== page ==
Fourth Generation Inclusive

Historical Documents of Genealogical Interest to Researchers of North Carolina's Free People of Color

He was last seen on his way to Scuffletown.

$500 REWARD.

I will pay the above reward of Five Hundred Dollars, for the apprehension of Joe. Lee, a free mulatto, who is guilty of the murder of Archibald Blue of Richmond county, N.C., in any jail so that I can get him.  Said Lee committed the murder on the 8th of August inst., 1864.  Said Lee is five feet 8 or 10 inches high, dark complection and straight hair.  When last seen he was on his way to Scuffletown, in Robeson county, where his Father came from.   MALCOM BLUE.  Montrose, N.C., Aug 16.

Fayetteville Observer, 29 August 1864.

I was born free but a colored man.

George Clark filed claim #2708 with the Southern Claims Commission.  Born in Guilford County, he was 61 years old and had lived six miles east of Lexington in Davidson County for 40 years.  He was a blacksmith. During the war, he piloted part of Stoneman’s command from his house in Davidson County to Salem in Forsyth County and fed union soldiers who had escaped from Salisbury prison.  “I had to leave my home and stay in the woods after I went to Salem with Gen’l Stonemans troops to show them the way.  I also had to move all my tools out of the shop because I was a Union man.”  Confederate soldiers took some of his tools and two of his horses. He believed that his brother Josiah Clark, who lived in Ohio, joined the Union army.  “I was born free but a colored man.”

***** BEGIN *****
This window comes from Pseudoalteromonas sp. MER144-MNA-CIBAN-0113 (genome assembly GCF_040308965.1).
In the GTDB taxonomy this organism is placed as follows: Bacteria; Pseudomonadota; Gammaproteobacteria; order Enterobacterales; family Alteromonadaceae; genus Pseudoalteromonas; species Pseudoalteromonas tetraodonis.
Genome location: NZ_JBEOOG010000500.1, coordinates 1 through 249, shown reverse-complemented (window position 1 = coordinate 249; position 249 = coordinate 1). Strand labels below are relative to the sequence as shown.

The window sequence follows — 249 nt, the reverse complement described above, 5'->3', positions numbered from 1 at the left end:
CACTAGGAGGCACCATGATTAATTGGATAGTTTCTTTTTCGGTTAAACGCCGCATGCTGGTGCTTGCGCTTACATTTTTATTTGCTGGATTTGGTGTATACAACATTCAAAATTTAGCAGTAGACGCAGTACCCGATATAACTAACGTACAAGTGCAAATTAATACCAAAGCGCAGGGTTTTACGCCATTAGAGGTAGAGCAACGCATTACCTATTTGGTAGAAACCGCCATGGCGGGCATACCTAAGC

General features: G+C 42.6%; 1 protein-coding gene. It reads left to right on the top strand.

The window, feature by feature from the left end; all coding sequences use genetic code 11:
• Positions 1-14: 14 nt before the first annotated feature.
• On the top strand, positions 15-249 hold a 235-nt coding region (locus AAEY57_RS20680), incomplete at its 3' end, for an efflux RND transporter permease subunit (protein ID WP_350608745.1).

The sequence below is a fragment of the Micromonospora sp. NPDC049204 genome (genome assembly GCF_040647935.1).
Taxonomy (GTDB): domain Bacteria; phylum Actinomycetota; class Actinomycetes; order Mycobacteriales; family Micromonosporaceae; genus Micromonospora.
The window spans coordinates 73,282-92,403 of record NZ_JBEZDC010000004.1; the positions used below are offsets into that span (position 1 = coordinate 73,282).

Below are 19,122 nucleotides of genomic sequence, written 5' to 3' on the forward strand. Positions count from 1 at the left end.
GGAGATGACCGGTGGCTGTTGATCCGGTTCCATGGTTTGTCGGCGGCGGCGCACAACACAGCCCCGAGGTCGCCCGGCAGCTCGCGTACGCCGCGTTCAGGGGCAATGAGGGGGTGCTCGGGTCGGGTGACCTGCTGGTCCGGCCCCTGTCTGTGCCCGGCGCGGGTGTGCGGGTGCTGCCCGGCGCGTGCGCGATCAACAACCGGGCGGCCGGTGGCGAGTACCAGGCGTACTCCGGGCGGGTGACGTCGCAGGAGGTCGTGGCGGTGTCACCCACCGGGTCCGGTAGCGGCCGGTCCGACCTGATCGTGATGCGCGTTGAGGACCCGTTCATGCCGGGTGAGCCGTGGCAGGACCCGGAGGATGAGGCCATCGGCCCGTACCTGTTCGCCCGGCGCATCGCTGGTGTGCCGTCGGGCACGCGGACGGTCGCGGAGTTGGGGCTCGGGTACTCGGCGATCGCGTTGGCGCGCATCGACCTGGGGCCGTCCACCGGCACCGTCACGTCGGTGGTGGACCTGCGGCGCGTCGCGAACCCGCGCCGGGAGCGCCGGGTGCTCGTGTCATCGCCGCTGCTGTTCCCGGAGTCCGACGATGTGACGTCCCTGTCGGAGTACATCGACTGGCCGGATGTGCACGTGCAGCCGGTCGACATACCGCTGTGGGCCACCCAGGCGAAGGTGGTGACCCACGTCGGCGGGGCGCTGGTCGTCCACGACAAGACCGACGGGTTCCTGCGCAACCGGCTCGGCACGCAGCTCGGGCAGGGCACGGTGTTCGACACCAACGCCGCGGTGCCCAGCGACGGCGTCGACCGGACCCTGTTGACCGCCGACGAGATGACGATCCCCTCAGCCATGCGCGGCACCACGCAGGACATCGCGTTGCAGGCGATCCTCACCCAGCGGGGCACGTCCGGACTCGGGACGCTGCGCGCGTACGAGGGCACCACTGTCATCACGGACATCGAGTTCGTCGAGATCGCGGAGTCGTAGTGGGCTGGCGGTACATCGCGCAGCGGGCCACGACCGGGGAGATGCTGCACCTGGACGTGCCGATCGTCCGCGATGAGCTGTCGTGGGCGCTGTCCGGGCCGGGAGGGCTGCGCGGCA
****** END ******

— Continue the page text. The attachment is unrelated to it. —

Philip Ball testified to Clark’s loyalty and asserted that he and Clark “belonged to the Heroes of America.”

W.F. Henderson testified that “on the 10th day of April 1865 General Stonemans Army passed my house where I then lived six miles East of Lexington going towards the N.C. R. Road for the purpose of Destroying the Bridge across Abbots Creek (so They said) and they had with them the two Horses, the property of George Clark.  One sorrel  mare and one Gray mare.” “The claimant is a colored man which I have known for 30 years and is a unmistakable a Loyal Man and allywas has been and a poor man with a large family to support.”

Allowed: $200.00.

In the 1860 census of Northern Division, Davidson County: George Clark, 47, blacksmith; wife Elizabeth, 37; and children Marian, 20, Benjamin, 18, Jane, 12, Barbara, 8, Samuel, 6, Eli, 4, Lucinda, 2, and Obediah, 3.

Despite their family’s care.

Nancy Midgett v. Willoughby McBryde, 48 NC 21 (1855).

“Nancy Midgett, is a white woman, but her two children are mulattoes begotten by a negro father.”  The Currituck County Court ordered that children be bound to Willoughby McBryde.  Midgett presented evidence that for the last three years she had been living near her father in a house he built for her; that he had taken charge of her children and kept them diligently and industriously employed; that he was himself an honest, respectable and industrious man, well able to take care of her and her children and willing to do so; and that she herself had, during the last three years, behaved orderly and industriously.  Accordingly, contended Midgett’s counsel, the children did not fall within the category of those liable to be bound out by the County Court.  The trial judge disagreed, upheld the County Court’s action, and Midgett appealed.

The North Carolina Supreme Court held that the County Court had power to bind out all free base-born children of color, without reference to the occupation or condition of the mother. The provision of the statute that refers to the occupation or employment of the parents is confined to cases of free negroes and mulattoes whose children are”legitimate.” “In such cases, if the parents have no honest or industrious occupation, the children may be bound out.  These considerations do not arise when the child is a bastard.” Judgment affirmed.